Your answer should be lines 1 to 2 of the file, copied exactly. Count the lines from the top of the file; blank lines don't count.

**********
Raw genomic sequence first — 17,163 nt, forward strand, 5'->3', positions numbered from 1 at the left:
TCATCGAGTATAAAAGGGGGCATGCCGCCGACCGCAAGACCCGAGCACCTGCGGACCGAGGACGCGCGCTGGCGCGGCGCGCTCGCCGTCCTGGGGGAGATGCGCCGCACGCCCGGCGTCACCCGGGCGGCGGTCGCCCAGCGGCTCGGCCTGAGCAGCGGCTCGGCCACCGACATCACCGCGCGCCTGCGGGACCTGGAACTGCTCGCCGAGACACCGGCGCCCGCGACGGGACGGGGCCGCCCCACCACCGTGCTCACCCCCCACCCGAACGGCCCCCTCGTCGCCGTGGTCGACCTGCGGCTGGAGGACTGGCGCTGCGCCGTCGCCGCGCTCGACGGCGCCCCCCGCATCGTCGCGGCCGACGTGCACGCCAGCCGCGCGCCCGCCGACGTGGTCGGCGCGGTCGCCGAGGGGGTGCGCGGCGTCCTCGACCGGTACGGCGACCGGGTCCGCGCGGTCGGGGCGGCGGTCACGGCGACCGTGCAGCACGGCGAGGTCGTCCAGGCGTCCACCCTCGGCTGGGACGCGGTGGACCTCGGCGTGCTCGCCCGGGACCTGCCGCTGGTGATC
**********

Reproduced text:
Raw genomic sequence first — 17,163 nt, forward strand, 5'->3', positions numbered from 1 at the left:
TCATCGAGTATAAAAGGGGGCATGCCGCCGACCGCAAGACCCGAGCACCTGCGGACCGAGGACGCGCGCTGGCGCGGCGCGCTCGCCGTCCTGGGGGAGATGCGCCGCACGCCCGGCGTCACCCGGGCGGCGGTCGCCCAGCGGCTCGGCCTGAGCAGCGGCTCGGCCACCGACATCACCGCGCGCCTGCGGGACCTGGAACTGCTCGCCGAGACACCGGCGCCCGCGACGGGACGGGGCCGCCCCACCACCGTGCTCACCCCCCACCCGAACGGCCCCCTCGTCGCCGTGGTCGACCTGCGGCTGGAGGACTGGCGCTGCGCCGTCGCCGCGCTCGACGGCGCCCCCCGCATCGTCGCGGCCGACGTGCACGCCAGCCGCGCGCCCGCCGACGTGGTCGGCGCGGTCGCCGAGGGGGTGCGCGGCGTCCTCGACCGGTACGGCGACCGGGTCCGCGCGGTCGGGGCGGCGGTCACGGCGACCGTGCAGCACGGCGAGGTCGTCCAGGCGTCCACCCTCGGCTGGGACGCGGTGGACCTCGGCGTGCTCGCCCGGGACCTGCCGCTGGTGATC